Second, policymakers are taking an extra critical look at any program that appears to be under performing. Whether fair or not, health IT will likely fit this profile as well because of recent concerns that have been raised about the effectiveness of some of these investments. In particular, earlier this month, the RAND Corporation released a report backtracking on its earlier assertion that health IT could save the United States more than $81 billion annually. This claim in the original RAND study played an important role in helping to quantify the potential impact of health IT for policymakers.

The authors of the latest RAND report have raised doubts about the accuracy of that prediction. More importantly, however, they have pointed to a number of factors that have contributed to the lower-than-expected performance of health IT in the United States. In particular, they argue that current performance is the result of slow adoption of health IT systems, the selection by health care providers of EHR systems that are not interoperable or easy to use, and the failure of health IT providers to adapt their processes to the technology.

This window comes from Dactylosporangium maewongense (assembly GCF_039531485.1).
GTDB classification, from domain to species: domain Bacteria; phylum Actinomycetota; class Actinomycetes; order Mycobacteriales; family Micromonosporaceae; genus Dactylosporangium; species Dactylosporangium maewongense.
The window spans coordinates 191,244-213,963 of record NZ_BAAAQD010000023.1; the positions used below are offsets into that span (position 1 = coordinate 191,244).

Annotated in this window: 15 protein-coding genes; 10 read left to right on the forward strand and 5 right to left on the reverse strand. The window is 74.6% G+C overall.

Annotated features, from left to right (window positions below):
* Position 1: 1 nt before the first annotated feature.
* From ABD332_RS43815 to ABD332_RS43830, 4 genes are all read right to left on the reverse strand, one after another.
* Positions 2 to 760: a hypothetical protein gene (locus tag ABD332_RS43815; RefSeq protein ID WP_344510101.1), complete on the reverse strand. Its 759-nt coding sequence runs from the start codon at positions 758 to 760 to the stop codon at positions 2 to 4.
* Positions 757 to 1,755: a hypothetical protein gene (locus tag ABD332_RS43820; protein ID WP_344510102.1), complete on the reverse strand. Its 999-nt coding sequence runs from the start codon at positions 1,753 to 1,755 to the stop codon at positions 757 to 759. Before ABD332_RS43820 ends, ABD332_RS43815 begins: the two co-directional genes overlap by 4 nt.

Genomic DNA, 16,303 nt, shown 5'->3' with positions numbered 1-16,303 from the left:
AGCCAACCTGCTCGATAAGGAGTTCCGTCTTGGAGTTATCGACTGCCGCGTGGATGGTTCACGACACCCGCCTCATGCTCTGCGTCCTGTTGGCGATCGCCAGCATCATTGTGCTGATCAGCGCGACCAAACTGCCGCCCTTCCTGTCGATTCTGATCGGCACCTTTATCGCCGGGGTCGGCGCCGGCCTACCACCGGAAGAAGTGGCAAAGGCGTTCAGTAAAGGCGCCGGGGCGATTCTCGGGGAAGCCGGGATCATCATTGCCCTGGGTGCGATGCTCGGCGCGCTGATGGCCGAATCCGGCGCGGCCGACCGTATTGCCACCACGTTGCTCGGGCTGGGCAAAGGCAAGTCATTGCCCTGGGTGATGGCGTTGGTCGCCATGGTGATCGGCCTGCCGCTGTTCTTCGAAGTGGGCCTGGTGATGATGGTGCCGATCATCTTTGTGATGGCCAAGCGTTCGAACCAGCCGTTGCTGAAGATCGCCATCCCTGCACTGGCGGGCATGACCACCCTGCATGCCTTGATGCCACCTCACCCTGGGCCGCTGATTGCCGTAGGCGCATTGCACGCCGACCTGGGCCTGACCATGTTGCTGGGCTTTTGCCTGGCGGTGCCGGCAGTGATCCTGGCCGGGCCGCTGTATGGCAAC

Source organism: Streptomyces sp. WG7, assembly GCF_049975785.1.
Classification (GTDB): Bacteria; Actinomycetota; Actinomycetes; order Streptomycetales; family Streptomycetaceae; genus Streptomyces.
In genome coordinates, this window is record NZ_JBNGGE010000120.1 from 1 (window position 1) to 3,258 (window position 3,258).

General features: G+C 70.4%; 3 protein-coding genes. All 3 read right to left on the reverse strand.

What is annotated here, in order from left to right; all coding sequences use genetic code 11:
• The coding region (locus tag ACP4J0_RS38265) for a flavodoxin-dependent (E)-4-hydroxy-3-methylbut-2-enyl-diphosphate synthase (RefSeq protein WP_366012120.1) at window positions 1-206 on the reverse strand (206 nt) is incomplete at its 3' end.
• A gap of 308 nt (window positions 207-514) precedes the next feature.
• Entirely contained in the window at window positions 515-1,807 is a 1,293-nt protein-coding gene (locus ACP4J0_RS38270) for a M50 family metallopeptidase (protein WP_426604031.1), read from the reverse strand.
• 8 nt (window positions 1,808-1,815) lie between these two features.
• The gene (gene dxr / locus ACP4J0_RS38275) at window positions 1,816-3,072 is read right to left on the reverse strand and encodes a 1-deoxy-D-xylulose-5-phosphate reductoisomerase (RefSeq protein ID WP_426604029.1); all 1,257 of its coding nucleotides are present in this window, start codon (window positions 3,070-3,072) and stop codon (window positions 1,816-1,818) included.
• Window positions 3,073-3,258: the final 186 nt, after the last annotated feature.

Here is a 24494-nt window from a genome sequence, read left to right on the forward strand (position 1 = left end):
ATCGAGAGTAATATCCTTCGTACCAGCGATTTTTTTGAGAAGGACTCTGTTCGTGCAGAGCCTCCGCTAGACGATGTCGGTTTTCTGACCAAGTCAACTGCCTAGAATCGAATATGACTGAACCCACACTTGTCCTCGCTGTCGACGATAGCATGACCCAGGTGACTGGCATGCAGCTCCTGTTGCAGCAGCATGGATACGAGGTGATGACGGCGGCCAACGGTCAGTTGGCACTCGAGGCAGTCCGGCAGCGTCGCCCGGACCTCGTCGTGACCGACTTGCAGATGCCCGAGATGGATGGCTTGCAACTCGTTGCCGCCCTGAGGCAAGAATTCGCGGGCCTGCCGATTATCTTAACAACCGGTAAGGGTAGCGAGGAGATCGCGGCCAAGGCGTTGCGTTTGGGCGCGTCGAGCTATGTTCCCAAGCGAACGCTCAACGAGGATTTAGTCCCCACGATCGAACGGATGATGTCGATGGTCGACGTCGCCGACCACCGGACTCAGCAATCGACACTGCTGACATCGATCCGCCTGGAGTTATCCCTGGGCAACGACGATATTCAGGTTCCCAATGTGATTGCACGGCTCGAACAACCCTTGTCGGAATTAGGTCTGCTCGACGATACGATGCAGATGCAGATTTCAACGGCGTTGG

Many of these problems were somewhat expected. For example, it is not too surprising that healthcare providers adopted systems that are not user friendly since those purchasing the systems are a relatively unsophisticated customer-base. We’ve seen the same type of problems in other areas of government. In the early-2000s, the Help America Vote Act gave out millions of dollars to state and local election officials to purchase new voting systems. Although there was (and is) a strong need to procure more sophisticated voting systems, many of these officials made poor decisions on what types of systems to purchase. We’ve seen the same type of problem in health care.

It is also not too surprising that healthcare providers are experiencing interoperability concerns since the federated, bottom-up approach to building health information exchanges does not properly incentivize data sharing or consumer access to data. The Department of Health and Human Services (HHS) has included some top-down mandates on meaningful use around these issues, but that is no replacement for consumer-driven competition. Still, while the United States may be taking the long route to data portability, at least projects like the VA’s “Blue Button” initiative to give consumers access to data are generally moving us in the right direction.